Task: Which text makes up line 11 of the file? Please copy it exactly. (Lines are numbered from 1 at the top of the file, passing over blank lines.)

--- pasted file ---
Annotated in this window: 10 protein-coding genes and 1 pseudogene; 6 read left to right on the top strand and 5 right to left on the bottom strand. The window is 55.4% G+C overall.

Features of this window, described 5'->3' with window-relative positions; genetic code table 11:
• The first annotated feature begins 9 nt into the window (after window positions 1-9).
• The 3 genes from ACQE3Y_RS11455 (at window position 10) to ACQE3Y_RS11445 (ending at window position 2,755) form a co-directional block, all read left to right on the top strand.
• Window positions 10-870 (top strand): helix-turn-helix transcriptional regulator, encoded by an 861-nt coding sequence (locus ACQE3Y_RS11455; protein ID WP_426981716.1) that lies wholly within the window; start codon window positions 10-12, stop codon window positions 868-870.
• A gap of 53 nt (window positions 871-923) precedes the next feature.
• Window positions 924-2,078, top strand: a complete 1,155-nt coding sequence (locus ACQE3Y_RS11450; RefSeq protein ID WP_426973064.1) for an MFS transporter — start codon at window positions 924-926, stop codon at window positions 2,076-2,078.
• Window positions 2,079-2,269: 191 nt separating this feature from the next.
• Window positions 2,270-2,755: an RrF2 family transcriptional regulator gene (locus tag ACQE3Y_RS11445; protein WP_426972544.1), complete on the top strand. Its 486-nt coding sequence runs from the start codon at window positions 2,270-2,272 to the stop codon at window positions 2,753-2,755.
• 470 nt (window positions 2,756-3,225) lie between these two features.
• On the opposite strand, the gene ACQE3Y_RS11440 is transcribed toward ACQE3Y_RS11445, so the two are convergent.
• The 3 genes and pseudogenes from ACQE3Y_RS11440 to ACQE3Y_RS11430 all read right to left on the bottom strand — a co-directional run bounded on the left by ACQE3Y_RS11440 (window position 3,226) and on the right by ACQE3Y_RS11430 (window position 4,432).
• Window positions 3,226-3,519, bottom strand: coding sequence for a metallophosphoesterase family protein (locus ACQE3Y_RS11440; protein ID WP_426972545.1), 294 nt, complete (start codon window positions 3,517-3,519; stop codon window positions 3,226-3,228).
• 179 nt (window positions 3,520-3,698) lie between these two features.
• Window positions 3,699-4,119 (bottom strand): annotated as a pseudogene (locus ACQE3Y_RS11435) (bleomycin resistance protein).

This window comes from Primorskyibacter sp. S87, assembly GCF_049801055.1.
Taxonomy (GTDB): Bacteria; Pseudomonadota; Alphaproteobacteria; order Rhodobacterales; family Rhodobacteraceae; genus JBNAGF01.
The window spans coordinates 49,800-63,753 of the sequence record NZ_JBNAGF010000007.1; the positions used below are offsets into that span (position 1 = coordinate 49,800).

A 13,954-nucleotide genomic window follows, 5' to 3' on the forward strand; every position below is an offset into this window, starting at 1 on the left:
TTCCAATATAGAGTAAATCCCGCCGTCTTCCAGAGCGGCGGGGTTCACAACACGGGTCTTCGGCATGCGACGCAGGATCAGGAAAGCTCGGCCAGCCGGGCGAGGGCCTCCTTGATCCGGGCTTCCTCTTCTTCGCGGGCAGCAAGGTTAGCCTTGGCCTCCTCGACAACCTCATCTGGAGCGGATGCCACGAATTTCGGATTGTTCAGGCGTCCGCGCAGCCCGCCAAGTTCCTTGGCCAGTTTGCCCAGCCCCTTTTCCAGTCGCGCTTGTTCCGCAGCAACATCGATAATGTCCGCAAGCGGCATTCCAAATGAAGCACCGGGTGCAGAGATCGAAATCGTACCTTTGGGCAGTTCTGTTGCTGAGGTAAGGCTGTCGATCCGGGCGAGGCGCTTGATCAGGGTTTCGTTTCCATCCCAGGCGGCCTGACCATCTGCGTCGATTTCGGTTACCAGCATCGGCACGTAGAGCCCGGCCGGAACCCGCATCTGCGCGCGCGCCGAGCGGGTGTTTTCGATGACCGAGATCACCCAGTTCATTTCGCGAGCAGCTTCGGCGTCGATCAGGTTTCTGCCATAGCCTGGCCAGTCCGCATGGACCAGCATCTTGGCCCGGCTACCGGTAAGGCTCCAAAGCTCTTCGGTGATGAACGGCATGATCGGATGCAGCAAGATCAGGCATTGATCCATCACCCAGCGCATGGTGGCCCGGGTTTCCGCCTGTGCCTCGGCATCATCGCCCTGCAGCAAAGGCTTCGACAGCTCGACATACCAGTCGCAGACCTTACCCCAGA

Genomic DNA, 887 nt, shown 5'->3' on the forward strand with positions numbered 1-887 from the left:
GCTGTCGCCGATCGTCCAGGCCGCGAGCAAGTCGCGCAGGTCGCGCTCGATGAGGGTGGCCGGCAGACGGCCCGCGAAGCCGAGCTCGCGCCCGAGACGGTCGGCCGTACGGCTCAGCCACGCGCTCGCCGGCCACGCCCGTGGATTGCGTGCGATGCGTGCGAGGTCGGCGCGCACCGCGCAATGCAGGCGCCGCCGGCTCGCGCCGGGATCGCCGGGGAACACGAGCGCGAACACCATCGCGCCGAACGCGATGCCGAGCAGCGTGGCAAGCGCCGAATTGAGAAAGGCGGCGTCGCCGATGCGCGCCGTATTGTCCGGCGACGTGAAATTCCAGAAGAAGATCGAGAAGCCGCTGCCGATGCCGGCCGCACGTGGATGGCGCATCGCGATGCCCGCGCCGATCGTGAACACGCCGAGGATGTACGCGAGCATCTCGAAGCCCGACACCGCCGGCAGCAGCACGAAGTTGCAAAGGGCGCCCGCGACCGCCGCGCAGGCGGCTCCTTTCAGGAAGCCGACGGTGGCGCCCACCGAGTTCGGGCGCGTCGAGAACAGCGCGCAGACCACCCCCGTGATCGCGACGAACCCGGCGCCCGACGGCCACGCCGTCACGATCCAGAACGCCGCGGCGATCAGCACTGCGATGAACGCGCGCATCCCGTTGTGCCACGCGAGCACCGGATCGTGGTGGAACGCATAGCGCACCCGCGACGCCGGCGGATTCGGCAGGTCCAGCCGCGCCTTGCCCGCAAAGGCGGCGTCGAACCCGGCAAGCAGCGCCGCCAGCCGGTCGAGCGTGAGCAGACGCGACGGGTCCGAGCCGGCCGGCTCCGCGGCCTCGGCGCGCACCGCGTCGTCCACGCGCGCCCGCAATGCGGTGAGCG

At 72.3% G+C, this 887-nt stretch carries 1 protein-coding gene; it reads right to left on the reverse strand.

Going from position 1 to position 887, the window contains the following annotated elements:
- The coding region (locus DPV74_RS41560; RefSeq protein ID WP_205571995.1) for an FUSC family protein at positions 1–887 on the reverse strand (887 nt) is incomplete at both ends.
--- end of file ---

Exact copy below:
• On the opposite strand, the gene ACQE3Y_RS11440 is transcribed toward ACQE3Y_RS11445, so the two are convergent.